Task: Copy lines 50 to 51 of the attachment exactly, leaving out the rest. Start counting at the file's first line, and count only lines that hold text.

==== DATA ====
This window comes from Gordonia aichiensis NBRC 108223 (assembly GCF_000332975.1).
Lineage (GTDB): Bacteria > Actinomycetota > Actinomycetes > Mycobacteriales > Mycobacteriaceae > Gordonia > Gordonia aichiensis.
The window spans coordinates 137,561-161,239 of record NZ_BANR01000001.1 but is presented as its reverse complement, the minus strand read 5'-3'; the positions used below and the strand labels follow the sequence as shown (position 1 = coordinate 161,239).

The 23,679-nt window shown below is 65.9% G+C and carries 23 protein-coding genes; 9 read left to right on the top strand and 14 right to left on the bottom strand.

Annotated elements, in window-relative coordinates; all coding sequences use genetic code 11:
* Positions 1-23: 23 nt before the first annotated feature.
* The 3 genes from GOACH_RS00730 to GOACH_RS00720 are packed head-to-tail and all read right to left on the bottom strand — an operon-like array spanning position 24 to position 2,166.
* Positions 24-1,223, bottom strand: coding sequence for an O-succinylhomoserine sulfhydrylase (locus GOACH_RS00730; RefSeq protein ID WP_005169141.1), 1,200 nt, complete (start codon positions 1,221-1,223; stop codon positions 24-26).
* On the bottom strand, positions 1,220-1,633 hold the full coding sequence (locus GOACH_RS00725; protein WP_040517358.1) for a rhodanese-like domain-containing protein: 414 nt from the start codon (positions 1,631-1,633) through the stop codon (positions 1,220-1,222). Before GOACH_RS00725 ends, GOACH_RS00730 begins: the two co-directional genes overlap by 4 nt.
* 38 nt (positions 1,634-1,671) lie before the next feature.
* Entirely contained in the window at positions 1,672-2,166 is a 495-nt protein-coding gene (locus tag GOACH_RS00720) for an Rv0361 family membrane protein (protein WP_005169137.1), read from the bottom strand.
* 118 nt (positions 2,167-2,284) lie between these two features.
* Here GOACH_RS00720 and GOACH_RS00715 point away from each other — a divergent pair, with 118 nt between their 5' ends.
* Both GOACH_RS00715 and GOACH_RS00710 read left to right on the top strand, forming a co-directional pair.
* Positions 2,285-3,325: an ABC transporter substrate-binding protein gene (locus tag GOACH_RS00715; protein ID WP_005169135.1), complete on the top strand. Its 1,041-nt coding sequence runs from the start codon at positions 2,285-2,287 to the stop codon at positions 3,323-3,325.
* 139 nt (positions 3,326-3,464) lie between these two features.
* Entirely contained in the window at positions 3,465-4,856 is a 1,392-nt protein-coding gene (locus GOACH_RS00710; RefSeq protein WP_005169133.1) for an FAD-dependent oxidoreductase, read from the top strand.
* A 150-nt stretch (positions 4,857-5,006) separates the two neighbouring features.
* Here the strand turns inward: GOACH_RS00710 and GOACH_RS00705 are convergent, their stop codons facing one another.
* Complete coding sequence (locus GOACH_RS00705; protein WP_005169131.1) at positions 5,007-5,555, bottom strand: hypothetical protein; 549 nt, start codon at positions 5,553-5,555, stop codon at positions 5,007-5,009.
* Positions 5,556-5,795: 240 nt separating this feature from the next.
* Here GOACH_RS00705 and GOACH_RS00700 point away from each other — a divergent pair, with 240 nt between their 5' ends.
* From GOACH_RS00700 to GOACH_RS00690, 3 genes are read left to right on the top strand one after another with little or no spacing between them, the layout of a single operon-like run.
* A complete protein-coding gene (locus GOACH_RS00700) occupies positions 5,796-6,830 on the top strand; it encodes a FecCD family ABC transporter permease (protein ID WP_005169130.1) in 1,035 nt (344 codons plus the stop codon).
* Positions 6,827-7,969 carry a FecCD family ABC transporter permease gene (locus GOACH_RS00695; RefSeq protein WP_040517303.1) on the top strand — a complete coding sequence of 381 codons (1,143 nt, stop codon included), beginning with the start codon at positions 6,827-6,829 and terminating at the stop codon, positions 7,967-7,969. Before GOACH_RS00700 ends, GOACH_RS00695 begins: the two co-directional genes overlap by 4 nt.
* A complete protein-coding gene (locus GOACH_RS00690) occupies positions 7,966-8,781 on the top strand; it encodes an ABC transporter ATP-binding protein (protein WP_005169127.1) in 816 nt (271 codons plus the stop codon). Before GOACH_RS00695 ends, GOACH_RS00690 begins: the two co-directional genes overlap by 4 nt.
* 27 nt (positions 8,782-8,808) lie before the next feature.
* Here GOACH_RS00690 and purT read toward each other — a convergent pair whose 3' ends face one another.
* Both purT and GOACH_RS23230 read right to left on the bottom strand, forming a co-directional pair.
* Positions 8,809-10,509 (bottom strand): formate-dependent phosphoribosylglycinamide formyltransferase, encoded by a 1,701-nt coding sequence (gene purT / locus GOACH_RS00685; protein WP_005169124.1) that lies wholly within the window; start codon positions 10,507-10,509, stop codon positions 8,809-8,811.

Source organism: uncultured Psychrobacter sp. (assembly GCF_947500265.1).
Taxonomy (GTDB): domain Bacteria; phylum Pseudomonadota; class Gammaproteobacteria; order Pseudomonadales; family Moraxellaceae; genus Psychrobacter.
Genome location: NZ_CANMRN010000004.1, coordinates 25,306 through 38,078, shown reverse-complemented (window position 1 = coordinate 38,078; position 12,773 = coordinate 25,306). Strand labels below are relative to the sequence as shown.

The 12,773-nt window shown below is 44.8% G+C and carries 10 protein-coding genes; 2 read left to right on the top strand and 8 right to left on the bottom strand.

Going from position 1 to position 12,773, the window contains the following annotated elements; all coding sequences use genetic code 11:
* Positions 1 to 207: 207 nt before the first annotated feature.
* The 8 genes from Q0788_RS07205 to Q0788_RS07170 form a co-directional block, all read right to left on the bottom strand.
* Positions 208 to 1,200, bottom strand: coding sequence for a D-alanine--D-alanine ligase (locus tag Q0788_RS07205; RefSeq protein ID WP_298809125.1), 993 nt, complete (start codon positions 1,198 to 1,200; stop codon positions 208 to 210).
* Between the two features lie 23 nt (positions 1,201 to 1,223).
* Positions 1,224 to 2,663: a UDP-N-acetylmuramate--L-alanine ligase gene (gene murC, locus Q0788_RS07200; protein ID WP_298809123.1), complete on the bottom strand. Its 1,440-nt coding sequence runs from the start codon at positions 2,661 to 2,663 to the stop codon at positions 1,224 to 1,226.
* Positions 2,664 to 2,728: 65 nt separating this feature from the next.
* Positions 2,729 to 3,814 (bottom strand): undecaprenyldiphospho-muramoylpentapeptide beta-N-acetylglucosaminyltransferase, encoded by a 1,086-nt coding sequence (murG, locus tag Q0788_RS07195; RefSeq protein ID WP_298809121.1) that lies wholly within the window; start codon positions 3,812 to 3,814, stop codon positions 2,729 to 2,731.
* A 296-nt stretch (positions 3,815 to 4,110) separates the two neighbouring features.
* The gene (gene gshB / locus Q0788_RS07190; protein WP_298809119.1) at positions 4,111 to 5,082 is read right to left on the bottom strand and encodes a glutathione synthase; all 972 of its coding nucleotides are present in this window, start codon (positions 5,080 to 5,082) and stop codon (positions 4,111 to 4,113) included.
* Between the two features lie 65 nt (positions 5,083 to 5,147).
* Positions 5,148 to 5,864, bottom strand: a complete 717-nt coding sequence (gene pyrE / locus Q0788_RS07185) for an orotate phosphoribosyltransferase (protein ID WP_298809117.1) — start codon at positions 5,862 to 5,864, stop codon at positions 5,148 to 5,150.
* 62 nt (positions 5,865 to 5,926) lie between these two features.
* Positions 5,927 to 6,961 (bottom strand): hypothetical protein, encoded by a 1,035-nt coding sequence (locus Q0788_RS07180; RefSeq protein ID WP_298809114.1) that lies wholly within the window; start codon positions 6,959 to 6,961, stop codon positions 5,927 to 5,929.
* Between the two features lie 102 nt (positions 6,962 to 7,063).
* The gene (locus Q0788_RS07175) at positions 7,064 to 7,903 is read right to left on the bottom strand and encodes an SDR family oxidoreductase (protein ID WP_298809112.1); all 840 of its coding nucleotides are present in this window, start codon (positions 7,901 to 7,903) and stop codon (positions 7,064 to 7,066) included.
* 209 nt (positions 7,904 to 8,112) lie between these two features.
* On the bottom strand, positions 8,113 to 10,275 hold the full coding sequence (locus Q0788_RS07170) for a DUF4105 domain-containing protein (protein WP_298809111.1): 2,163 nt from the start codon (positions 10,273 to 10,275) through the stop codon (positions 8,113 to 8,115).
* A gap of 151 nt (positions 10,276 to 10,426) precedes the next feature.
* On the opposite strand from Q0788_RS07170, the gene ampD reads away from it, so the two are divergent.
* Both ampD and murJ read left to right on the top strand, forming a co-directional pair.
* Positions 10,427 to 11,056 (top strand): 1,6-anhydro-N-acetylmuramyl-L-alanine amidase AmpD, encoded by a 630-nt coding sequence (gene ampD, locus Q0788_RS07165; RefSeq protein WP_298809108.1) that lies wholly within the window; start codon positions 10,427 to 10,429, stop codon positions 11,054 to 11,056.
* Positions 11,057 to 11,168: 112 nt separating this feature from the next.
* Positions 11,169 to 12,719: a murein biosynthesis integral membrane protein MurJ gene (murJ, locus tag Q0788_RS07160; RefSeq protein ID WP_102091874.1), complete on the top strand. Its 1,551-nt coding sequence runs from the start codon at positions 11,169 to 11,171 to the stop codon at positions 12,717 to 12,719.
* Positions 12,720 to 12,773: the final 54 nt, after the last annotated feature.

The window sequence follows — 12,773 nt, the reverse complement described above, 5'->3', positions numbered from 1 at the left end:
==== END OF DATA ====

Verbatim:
* The gene (locus Q0788_RS07175) at positions 7,064 to 7,903 is read right to left on the bottom strand and encodes an SDR family oxidoreductase (protein ID WP_298809112.1); all 840 of its coding nucleotides are present in this window, start codon (positions 7,901 to 7,903) and stop codon (positions 7,064 to 7,066) included.
* 209 nt (positions 7,904 to 8,112) lie between these two features.